US20040003391A1 - Method, system and program product for locally analyzing viewing behavior - Google Patents

Method, system and program product for locally analyzing viewing behavior Download PDF

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US20040003391A1
US20040003391A1 US10/183,688 US18368802A US2004003391A1 US 20040003391 A1 US20040003391 A1 US 20040003391A1 US 18368802 A US18368802 A US 18368802A US 2004003391 A1 US2004003391 A1 US 2004003391A1
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programs
program
viewed
particular
time window
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US10/183,688
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Srinivas Gutta
Subhash Kumar
Kaushal Kurapati
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Pace Micro Tech PLC
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Koninklijke Philips NV
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Publication of US20040003391A1 publication Critical patent/US20040003391A1/en
Assigned to PACE MICRO TECHNOLOGY PLC reassignment PACE MICRO TECHNOLOGY PLC ASSIGNMENT OF ASSIGNORS INTEREST (SEE DOCUMENT FOR DETAILS). Assignors: KONINIKLIJKE PHILIPS ELECTRONICS N.V.
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    • HELECTRICITY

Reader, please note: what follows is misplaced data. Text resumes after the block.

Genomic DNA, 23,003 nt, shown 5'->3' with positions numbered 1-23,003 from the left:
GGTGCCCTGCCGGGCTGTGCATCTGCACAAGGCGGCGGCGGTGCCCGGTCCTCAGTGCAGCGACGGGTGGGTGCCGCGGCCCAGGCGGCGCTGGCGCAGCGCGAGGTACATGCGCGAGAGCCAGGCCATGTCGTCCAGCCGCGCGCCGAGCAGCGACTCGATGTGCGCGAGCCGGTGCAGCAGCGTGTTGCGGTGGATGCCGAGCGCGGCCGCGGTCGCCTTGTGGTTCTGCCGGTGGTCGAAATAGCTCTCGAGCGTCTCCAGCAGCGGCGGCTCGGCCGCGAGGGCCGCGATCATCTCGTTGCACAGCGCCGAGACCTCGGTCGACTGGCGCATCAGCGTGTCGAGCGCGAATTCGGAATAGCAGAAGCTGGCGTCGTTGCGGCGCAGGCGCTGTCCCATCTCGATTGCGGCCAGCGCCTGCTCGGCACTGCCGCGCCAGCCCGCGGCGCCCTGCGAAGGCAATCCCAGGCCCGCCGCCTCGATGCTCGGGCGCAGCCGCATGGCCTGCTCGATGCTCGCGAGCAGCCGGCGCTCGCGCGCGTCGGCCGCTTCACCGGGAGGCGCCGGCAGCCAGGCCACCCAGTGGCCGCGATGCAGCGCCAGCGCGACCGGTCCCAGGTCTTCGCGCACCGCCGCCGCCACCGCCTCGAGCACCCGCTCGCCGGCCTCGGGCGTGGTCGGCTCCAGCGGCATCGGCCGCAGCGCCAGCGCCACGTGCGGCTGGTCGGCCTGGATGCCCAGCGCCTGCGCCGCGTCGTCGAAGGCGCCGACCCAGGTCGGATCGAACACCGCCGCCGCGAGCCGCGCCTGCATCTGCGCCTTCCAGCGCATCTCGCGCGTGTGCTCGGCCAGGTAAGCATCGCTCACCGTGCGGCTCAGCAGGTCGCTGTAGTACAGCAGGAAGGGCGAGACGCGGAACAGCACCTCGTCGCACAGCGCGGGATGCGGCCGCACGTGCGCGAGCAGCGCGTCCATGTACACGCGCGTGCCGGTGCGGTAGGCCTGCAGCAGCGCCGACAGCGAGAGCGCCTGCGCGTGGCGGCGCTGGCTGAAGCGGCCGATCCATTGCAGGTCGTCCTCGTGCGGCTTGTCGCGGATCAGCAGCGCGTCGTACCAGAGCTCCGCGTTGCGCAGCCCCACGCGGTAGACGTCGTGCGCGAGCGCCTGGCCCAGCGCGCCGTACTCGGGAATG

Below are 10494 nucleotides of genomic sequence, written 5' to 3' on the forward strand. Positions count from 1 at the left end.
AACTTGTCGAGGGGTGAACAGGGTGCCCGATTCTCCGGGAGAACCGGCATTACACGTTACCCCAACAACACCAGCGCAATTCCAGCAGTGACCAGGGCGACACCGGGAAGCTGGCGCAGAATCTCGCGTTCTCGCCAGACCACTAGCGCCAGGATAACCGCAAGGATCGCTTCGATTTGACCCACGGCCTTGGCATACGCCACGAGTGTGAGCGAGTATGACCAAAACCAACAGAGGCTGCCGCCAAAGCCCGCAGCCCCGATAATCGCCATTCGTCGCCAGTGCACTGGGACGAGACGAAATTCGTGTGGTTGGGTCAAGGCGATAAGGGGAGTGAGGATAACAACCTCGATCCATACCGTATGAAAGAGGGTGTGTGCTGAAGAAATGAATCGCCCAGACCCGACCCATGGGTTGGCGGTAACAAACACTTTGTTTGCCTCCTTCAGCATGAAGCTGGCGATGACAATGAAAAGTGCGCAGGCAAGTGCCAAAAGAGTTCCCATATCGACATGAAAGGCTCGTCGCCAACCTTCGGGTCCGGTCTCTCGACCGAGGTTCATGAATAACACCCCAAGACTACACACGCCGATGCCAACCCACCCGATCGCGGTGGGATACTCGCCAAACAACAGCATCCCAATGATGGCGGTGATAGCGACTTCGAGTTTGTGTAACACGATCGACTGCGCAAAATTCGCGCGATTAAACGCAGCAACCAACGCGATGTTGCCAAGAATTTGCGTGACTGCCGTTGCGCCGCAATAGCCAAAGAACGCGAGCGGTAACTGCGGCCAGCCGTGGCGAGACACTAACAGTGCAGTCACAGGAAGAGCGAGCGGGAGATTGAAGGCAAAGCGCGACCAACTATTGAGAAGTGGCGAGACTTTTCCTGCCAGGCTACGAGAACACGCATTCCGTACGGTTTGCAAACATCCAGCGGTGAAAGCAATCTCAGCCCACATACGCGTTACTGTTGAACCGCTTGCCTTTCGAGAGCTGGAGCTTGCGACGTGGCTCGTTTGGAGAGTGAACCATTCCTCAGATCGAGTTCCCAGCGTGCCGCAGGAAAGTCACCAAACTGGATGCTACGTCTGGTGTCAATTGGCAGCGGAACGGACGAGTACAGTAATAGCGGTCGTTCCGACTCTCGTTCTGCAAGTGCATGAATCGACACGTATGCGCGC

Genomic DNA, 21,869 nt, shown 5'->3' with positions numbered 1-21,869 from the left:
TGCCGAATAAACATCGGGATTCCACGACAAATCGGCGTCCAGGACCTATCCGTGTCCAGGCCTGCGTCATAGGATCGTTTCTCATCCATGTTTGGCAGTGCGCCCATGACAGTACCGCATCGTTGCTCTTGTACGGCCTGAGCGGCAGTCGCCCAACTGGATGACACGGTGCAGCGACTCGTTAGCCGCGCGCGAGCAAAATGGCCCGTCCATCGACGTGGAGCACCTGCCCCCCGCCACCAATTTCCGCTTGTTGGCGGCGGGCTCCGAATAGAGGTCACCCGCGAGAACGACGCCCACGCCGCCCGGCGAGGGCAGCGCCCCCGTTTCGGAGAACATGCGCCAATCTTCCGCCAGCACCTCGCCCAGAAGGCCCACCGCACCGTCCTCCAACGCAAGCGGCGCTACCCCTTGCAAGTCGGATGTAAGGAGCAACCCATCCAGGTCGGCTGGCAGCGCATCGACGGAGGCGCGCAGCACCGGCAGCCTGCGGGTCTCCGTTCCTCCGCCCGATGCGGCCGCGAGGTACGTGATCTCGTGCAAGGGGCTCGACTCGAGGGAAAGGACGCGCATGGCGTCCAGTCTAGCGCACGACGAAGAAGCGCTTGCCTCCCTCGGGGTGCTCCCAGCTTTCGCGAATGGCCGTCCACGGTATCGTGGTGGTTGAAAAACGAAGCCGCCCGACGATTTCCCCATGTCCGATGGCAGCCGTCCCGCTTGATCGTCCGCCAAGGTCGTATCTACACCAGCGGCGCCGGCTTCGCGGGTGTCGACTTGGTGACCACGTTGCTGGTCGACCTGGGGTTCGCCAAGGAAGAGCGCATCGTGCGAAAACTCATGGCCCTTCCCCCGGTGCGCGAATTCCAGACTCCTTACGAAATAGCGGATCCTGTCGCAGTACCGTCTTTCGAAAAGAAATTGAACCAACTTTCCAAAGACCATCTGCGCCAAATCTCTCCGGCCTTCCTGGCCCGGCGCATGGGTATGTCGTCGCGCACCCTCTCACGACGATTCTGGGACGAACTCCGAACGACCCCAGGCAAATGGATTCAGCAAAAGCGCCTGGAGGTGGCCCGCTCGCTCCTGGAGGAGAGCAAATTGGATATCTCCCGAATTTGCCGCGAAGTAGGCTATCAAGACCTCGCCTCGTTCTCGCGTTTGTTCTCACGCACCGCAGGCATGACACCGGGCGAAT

• H04ELECTRIC COMMUNICATION TECHNIQUE
    • H04NPICTORIAL COMMUNICATION, e.g. TELEVISION
    • H04N21/00Selective content distribution, e.g. interactive television or video on demand [VOD]
    • H04N21/40Client devices specifically adapted for the reception of or interaction with content, e.g. set-top-box [STB]; Operations thereof
    • H04N21/43Processing of content or additional data, e.g. demultiplexing additional data from a digital video stream; Elementary client operations, e.g. monitoring of home network, synchronizing decoder's clock; Client middleware
    • H04N21/442Monitoring of processes or resources, e.g. detecting the failure of a recording device, monitoring the downstream bandwidth, the number of times a movie has been viewed, the storage space available from the internal hard disk
    • H04N21/44213Monitoring of end-user related data
    • HELECTRICITY
    • H04ELECTRIC COMMUNICATION TECHNIQUE
    • H04NPICTORIAL COMMUNICATION, e.g. TELEVISION
    • H04N21/00Selective content distribution, e.g. interactive television or video on demand [VOD]
    • H04N21/40Client devices specifically adapted for the reception of or interaction with content, e.g. set-top-box [STB]; Operations thereof
    • H04N21/43Processing of content or additional data, e.g. demultiplexing additional data from a digital video stream; Elementary client operations, e.g. monitoring of home network, synchronizing decoder's clock; Client middleware
    • H04N21/442Monitoring of processes or resources, e.g. detecting the failure of a recording device, monitoring the downstream bandwidth, the number of times a movie has been viewed, the storage space available from the internal hard disk
    • H04N21/44213Monitoring of end-user related data
    • H04N21/44222Monitoring of user selections, e.g. selection of programs, purchase activity
    • HELECTRICITY
    • H04ELECTRIC COMMUNICATION TECHNIQUE
    • H04NPICTORIAL COMMUNICATION, e.g. TELEVISION
    • H04N21/00Selective content distribution, e.g. interactive television or video on demand [VOD]